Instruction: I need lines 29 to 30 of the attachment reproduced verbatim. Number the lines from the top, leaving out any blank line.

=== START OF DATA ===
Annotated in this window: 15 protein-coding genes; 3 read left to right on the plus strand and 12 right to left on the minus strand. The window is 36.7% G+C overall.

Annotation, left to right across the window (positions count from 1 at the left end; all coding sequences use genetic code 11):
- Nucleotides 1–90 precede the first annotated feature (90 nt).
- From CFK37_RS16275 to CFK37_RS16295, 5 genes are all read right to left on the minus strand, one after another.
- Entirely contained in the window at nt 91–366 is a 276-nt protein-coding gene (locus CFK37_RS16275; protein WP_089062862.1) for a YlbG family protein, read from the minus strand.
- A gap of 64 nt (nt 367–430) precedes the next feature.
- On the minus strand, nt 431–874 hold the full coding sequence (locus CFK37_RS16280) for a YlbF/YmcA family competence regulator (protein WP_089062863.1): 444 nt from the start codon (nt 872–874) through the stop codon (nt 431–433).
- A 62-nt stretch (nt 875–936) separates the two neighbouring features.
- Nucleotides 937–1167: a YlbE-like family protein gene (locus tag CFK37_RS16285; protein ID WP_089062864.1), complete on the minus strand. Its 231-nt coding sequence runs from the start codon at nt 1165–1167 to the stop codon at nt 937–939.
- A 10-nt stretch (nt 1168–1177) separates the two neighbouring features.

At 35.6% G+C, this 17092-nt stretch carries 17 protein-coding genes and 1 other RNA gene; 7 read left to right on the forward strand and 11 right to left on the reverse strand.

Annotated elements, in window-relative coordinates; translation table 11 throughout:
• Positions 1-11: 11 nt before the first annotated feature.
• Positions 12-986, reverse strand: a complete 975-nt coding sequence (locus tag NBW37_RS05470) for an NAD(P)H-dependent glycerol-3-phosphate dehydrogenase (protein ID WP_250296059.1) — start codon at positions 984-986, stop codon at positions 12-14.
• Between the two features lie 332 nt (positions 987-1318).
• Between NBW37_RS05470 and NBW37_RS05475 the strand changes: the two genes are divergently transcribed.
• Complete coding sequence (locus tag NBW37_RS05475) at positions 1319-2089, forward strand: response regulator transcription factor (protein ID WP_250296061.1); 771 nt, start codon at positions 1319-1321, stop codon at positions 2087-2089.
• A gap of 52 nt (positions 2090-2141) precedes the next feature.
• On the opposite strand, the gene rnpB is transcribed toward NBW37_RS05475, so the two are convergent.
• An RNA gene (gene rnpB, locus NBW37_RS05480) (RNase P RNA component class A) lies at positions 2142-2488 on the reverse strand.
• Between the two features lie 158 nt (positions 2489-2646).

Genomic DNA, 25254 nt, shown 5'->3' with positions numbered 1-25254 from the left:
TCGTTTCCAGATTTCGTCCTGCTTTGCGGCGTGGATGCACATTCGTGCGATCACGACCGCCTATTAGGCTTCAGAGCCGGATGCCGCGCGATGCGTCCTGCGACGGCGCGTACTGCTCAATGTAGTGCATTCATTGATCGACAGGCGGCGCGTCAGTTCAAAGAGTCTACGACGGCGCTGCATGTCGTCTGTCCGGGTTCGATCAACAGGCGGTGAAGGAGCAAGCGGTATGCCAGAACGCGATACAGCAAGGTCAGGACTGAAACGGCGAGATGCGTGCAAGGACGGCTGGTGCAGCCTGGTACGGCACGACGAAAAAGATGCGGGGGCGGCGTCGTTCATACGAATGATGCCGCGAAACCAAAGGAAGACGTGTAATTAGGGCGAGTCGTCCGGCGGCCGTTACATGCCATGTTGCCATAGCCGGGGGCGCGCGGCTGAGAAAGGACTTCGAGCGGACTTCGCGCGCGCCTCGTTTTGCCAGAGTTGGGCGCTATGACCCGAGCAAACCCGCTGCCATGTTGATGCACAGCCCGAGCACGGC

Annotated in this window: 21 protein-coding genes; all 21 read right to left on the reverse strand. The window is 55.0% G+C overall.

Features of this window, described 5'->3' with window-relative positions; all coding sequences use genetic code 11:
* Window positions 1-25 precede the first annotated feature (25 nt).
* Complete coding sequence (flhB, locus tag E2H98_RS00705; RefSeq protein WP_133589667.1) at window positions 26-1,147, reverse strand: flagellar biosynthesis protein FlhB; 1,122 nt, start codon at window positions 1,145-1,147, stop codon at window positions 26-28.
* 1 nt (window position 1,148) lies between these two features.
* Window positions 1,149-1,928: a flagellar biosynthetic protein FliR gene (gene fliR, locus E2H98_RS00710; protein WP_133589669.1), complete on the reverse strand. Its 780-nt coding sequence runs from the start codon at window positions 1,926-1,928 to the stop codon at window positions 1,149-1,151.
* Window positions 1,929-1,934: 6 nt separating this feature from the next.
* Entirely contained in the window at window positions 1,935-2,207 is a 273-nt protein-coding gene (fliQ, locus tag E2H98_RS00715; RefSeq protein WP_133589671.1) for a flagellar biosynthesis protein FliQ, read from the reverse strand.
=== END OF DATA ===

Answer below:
* Window positions 1,149-1,928: a flagellar biosynthetic protein FliR gene (gene fliR, locus E2H98_RS00710; protein WP_133589669.1), complete on the reverse strand. Its 780-nt coding sequence runs from the start codon at window positions 1,926-1,928 to the stop codon at window positions 1,149-1,151.
* Window positions 1,929-1,934: 6 nt separating this feature from the next.